Recently, OpenSponsorship was in the middle of creating a deal between a female athlete and what we thought was a makeup wipe brand. It was only when we got a call from the athlete’s agent that we realized that the brand, SweetSpot labs, makes cleaning wipes and soaps for vaginas, not faces. That led us to think about where feminine products fit in to the sponsorship world.

The Problem

Feminine hygiene products are conspicuously absent in the world of sports sponsorships. Female athletes promote products from clothes, to drinks, to yogurt. But tampons and pads, basic necessities for women, don’t get the same publicity as other products. They’re not “niche” products by any means, considering 50 percent of the population uses them. Yet they are still very infrequently advertised, and even less frequently sponsored by athletes.

In 1995, Tampax volunteered to become the new title sponsor of the WTA, offering more money than any other brand. Even though the WTA was struggling financially at the time and needed the support, but they turned Tampax down because of the stigma around periods. The WTA didn’t want to make a joke out of itself.

Recently women’s sports have grown immensely, with the inception of the Women’s National Basketball Association in 1996, the Women’s Professional Soccer League in 1997, the Canadian Women’s Hockey League in 2007, the National Women’s Soccer League in 2012, and most recently the National Women’s Hockey League in 2015. However, sponsorship of feminine hygiene products has not grown proportionately. Very few big name athletes are partnered with feminine hygiene brands. Serena Williams partnered with Tampax in 2009, and that’s just about it.

Serena Williams partnership with Tampax

Working to change the game

The tampon and pad company Always is working stop the stigma surrounding periods and to promote confidence in girls and women. They launched their #LikeAGirl campaign, reclaiming the phrase that is so often said as an insult, and they are using it to try and stop girls from dropping out of sports. They’re not afraid to air commercials often and during prime times. While watching the Olympics in Canada recently, I saw the commercial with soccer goalie Stephanie Labbé (below), at least three times a day. Another example of Always supporting women in sports and normalizing menstruation.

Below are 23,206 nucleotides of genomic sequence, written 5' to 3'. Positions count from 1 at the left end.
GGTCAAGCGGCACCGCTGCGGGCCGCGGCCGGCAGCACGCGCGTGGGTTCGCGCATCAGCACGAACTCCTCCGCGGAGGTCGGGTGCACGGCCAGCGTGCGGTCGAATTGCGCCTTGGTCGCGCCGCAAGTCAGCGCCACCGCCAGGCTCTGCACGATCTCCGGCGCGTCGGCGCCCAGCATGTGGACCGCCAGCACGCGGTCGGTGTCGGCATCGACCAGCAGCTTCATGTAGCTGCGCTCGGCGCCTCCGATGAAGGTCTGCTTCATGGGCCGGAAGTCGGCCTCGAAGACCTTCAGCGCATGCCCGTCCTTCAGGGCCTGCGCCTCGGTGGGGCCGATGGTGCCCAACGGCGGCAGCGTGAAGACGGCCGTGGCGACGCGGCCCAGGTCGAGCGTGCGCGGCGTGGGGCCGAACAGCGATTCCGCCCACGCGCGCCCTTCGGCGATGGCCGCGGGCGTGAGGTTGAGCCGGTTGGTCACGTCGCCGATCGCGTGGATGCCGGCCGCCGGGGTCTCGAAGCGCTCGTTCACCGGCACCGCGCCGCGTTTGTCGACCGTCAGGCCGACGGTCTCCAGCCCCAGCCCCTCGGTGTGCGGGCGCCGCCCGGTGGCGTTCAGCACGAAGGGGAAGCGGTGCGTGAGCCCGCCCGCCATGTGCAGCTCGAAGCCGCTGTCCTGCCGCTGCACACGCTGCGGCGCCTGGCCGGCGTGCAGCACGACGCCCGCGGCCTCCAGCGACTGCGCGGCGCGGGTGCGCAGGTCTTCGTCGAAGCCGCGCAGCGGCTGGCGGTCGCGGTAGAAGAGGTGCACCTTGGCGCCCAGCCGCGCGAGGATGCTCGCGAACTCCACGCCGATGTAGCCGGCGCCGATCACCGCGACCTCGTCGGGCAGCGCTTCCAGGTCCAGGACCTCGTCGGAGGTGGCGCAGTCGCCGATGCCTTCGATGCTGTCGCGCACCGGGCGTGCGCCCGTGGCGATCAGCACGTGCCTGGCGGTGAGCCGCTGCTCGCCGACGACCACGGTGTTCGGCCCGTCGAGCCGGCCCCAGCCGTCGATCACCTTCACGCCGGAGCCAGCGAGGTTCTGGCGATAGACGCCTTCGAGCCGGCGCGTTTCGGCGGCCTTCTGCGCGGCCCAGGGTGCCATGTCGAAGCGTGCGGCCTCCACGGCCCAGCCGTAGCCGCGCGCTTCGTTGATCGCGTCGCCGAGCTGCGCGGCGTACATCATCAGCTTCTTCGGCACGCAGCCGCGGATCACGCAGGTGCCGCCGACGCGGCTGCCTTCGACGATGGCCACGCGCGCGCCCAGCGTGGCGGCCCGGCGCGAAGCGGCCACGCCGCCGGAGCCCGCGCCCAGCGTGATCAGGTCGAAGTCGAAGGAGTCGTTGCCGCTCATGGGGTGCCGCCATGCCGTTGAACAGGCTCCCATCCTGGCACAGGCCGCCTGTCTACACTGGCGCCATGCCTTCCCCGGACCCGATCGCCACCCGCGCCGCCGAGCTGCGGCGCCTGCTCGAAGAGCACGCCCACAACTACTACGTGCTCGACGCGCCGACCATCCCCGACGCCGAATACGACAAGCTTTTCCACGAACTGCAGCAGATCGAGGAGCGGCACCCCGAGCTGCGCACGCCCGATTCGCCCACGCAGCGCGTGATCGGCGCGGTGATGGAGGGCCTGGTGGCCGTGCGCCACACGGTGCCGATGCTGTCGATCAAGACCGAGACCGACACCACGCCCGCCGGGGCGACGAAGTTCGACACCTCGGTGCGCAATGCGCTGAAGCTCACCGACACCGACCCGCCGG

More women are playing sports than ever. They are role models and cultural icons. They are on billboard and TV screens. It’s about time both men and women stopped being embarrassed about menstruation. There’s no reason athletes shouldn’t be sponsored by feminine hygiene products as often as any other brand.

Top 3 Fantasy Partnerships

Who we think would be great together  

Western New York Flash of the NWSL and Tampax

Tampax got its start in the north-eastern United States with its first factory in New Jersey, not far from where the Western New York Flash play.

Asian Tour (golf) and Unicharm

Unicharm is a Japanese hygiene product company, the sole tampon/pad company in japan. Partnering with the Asian Tour would strengthen and spread the brand name while helping grow the Tour.

World of Dance (modern dance series) and Playtex Sport

Playtex sport is specifically designed to provide extra protection for active women. Modern dance puts Playtex to the ultimate test, and would build their brand as the product that can get a woman through anything.